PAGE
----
40 Wines 40 Days Recap 3: Racy & Refined Reds

40wines40days (redo)

The last #40Wines40Days post covered the wild & wondrous white wines I tasted from South Africa, New Zealand, and Australia, so now it’s time to recap the racy & refined reds that I got to sip at the tasting. Before we get to the tasting though, how about we start off with a little “Effervescent Education” first? For the uninitiated, Effervescent Education is The Bubbleista’s special way of dropping knowledge.

You may have noticed in previous posts that I often like to slide in some knowledge or info on a subject wherever I can, and you may be wondering why I do that. Well, wine can be a little (okay, maybe more than a little?) intimidating sometimes, and it’s really important to me that anyone at any knowledge level can come to this site and feel right at home. The more approachable wine (or any subject, for that matter) is, the more a person is able to enjoy it. And it is common knowledge that The Bubbleista is about enjoying experiences to. the. FULLEST.

So if you’re up for learning a little something, read on. If you just want to skip down to the tasting reviews segment of the post, that’s cool too. All readers are welcome {wink}.


Some wines are named for the grapes used to make them  (i.e. Chardonnay) and other wines are named after the region in which they are made (i.e. champagne, which is made in the Champagne region of France, but is often made with Chardonnay grapes. Interesting, right?). This tasting was based on grape varietals.

I had quite a bit to wine about... {photo credit: Davon D. E. Hatchett}

I had quite a bit to wine about… {photo credit: Davon D. E. Hatchett}

Although there are hundreds of grape varietals in the world today, their are those that are denoted as the “noble” grape varieties (it’s generally debated whether there are 6 or 7 varietals, but that’s a discussion for another day). These grapes are designated as noble because they have been pinpointed as the varieties that consistently produce the best wines; have historically been used to produce wine for centuries; and are the most prolific in terms of growth.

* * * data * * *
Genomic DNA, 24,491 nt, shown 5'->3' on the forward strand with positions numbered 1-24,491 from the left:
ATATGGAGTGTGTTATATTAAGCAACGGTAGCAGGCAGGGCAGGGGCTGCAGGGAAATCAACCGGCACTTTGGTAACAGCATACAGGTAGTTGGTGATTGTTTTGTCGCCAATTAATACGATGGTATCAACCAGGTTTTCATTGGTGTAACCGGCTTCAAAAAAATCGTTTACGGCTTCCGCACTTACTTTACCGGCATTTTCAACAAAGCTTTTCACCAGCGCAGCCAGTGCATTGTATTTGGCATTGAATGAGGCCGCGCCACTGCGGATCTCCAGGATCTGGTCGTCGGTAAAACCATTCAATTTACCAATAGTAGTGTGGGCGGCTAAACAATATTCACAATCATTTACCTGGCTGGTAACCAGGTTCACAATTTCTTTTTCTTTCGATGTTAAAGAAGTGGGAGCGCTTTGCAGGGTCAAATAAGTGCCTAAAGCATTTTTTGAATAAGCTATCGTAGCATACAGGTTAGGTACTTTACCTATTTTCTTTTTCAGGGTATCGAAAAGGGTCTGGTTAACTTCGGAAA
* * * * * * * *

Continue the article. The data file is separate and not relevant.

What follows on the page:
The 4 reds noble varieties are Cabernet Sauvignon; Merlot; Pinot Noir; and Shiraz (Syrah). This tasting had them all except Merlot, plus one or two unconventional options. Enough education; it’s time to sip.


There were 10 red wines that were poured for the tasting, but I’m only going to highlight my 5 favorites. If you’re interested in the other wines I tasted but didn’t review in this post, follow me on Instagram where I’ll post mini-tasting notes.

South Africa

{image courtesy of Cape Ardor South African Wine Importers}

{image courtesy of Cape Ardor South African Wine Importers}

2013 Diemersfontein Pinotage $14.00

Apparently, Pinotage has something of a “love it or hate it” reputation. It’s a grape varietal created in 1925 that was made by crossing Pinot Noir with Hermitage (also known as “Cinsault”), hence the portmanteau “pinotage.” It has experienced a lot of criticism because of having been described at times as tasting like “acetone” or “paint.” It’s reputation has been slowly improving over the last decade or so as some South African winemakers has banded together to create more skillfully crafted Pinotages.

So what did I think? Actually, I liked it–a lot. It had a very distinct flavor profile form what you might expect from a Pinot Noir. Pinotage flavors and aromas may include:

  • purple fruits (plums)